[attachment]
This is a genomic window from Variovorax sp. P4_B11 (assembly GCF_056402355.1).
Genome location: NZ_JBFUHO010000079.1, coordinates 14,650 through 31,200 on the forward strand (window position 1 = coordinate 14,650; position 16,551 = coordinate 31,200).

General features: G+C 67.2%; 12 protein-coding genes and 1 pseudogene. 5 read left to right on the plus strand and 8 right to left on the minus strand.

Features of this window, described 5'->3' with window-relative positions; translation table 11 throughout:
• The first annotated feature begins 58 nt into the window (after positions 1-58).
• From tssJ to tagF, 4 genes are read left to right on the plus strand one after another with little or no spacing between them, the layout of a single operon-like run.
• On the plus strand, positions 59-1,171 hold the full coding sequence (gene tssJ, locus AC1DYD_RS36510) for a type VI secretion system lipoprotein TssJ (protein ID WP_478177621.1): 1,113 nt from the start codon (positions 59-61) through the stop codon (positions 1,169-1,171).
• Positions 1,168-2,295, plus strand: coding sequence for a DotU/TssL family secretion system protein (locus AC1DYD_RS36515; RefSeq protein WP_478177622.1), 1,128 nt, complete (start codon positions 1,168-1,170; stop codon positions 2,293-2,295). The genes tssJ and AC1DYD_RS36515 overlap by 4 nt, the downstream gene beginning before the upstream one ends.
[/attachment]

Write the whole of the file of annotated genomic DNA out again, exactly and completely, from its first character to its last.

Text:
This is a genomic window from Variovorax sp. P4_B11 (assembly GCF_056402355.1).
Genome location: NZ_JBFUHO010000079.1, coordinates 14,650 through 31,200 on the forward strand (window position 1 = coordinate 14,650; position 16,551 = coordinate 31,200).

General features: G+C 67.2%; 12 protein-coding genes and 1 pseudogene. 5 read left to right on the plus strand and 8 right to left on the minus strand.

Features of this window, described 5'->3' with window-relative positions; translation table 11 throughout:
• The first annotated feature begins 58 nt into the window (after positions 1-58).
• From tssJ to tagF, 4 genes are read left to right on the plus strand one after another with little or no spacing between them, the layout of a single operon-like run.
• On the plus strand, positions 59-1,171 hold the full coding sequence (gene tssJ, locus AC1DYD_RS36510) for a type VI secretion system lipoprotein TssJ (protein ID WP_478177621.1): 1,113 nt from the start codon (positions 59-61) through the stop codon (positions 1,169-1,171).
• Positions 1,168-2,295, plus strand: coding sequence for a DotU/TssL family secretion system protein (locus AC1DYD_RS36515; RefSeq protein WP_478177622.1), 1,128 nt, complete (start codon positions 1,168-1,170; stop codon positions 2,293-2,295). The genes tssJ and AC1DYD_RS36515 overlap by 4 nt, the downstream gene beginning before the upstream one ends.